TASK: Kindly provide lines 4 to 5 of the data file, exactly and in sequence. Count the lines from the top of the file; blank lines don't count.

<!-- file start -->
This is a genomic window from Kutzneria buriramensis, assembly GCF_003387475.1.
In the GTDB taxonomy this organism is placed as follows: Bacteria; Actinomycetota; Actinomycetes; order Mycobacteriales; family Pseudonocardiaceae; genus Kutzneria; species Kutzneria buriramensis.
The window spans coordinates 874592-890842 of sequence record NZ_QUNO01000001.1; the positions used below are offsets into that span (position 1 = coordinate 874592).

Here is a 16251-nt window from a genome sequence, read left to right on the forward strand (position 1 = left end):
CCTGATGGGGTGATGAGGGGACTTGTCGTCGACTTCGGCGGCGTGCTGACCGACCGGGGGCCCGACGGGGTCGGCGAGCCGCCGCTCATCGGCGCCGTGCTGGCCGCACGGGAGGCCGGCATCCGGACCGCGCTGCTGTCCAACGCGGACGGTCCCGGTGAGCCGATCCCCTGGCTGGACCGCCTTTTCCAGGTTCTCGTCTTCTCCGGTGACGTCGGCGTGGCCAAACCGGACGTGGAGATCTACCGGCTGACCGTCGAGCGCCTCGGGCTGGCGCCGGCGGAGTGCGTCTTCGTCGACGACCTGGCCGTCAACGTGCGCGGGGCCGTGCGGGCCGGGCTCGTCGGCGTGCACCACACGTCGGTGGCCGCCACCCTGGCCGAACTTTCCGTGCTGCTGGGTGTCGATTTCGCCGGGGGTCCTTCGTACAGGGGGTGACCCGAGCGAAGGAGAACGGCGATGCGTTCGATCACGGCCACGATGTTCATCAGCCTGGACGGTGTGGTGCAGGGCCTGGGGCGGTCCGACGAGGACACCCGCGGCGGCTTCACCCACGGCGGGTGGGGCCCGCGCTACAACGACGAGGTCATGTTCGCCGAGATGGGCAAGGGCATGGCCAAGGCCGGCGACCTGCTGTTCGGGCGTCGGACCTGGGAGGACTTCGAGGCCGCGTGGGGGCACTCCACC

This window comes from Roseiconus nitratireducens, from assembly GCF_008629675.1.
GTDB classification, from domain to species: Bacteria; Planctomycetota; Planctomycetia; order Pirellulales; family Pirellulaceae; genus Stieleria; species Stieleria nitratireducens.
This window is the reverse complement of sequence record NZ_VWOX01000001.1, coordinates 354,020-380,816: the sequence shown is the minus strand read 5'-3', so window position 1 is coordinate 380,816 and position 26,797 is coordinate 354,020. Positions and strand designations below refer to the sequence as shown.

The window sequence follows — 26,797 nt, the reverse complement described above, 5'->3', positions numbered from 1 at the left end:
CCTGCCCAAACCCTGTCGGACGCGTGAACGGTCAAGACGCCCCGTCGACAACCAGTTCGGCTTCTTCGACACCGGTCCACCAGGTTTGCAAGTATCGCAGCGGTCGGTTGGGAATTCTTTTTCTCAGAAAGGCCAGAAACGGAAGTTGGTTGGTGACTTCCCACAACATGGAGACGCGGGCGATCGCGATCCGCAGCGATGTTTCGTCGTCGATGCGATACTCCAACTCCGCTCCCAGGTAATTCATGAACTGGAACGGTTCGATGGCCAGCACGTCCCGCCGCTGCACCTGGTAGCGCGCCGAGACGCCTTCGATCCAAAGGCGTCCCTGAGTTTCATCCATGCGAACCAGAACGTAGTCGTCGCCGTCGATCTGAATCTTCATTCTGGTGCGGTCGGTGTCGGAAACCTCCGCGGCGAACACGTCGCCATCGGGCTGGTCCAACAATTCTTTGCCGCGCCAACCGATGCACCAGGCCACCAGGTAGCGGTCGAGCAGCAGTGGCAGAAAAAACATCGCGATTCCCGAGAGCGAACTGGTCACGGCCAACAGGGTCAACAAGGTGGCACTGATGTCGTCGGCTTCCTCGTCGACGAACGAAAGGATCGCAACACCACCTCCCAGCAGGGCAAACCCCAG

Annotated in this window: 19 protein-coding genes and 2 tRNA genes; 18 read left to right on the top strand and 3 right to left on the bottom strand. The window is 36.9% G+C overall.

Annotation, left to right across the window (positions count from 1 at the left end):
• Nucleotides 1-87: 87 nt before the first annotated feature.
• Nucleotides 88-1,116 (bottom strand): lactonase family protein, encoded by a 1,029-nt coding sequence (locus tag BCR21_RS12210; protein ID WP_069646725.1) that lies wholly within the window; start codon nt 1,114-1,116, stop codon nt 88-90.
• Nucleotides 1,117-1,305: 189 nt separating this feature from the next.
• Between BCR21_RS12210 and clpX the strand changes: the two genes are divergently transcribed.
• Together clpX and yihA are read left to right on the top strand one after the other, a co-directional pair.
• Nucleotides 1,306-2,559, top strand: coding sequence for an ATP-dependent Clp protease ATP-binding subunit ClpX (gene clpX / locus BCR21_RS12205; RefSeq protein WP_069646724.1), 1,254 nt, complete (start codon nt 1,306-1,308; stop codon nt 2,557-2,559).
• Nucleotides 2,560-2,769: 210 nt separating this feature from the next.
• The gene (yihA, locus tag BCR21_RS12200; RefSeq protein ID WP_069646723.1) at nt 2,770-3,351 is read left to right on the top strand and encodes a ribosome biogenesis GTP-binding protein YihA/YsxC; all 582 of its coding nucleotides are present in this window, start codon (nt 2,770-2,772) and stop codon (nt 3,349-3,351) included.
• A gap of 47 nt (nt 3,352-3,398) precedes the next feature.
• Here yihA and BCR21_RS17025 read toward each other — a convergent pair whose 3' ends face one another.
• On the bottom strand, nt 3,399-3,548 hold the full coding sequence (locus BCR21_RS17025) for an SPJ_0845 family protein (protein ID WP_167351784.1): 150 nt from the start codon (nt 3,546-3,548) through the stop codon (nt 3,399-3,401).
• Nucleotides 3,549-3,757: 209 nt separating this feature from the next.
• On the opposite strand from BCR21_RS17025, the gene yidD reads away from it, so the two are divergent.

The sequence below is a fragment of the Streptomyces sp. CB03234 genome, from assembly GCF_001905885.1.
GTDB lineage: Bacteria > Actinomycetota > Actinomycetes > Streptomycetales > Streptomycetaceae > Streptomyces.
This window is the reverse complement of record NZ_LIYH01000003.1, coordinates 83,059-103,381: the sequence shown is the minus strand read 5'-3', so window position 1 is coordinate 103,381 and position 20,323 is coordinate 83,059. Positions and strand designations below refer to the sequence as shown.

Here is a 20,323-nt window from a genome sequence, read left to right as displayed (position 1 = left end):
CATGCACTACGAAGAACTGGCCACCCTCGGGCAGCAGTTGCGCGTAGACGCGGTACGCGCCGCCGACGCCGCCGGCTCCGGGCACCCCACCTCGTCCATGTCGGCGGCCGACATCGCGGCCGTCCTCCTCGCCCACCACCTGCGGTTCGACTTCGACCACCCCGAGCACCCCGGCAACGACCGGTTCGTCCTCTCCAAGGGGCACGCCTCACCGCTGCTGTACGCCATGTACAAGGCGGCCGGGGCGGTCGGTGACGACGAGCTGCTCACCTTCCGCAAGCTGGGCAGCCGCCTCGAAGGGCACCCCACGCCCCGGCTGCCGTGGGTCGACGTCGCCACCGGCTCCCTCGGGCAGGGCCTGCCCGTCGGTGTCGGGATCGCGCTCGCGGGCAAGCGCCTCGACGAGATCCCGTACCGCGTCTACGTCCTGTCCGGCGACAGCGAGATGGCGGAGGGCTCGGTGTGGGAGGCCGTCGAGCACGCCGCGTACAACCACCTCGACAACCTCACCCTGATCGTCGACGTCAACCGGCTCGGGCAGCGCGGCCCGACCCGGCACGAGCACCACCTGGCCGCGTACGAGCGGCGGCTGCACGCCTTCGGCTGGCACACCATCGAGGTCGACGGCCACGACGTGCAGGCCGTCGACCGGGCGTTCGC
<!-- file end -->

Here is a 16251-nt window from a genome sequence, read left to right on the forward strand (position 1 = left end):
CCTGATGGGGTGATGAGGGGACTTGTCGTCGACTTCGGCGGCGTGCTGACCGACCGGGGGCCCGACGGGGTCGGCGAGCCGCCGCTCATCGGCGCCGTGCTGGCCGCACGGGAGGCCGGCATCCGGACCGCGCTGCTGTCCAACGCGGACGGTCCCGGTGAGCCGATCCCCTGGCTGGACCGCCTTTTCCAGGTTCTCGTCTTCTCCGGTGACGTCGGCGTGGCCAAACCGGACGTGGAGATCTACCGGCTGACCGTCGAGCGCCTCGGGCTGGCGCCGGCGGAGTGCGTCTTCGTCGACGACCTGGCCGTCAACGTGCGCGGGGCCGTGCGGGCCGGGCTCGTCGGCGTGCACCACACGTCGGTGGCCGCCACCCTGGCCGAACTTTCCGTGCTGCTGGGTGTCGATTTCGCCGGGGGTCCTTCGTACAGGGGGTGACCCGAGCGAAGGAGAACGGCGATGCGTTCGATCACGGCCACGATGTTCATCAGCCTGGACGGTGTGGTGCAGGGCCTGGGGCGGTCCGACGAGGACACCCGCGGCGGCTTCACCCACGGCGGGTGGGGCCCGCGCTACAACGACGAGGTCATGTTCGCCGAGATGGGCAAGGGCATGGCCAAGGCCGGCGACCTGCTGTTCGGGCGTCGGACCTGGGAGGACTTCGAGGCCGCGTGGGGGCACTCCACC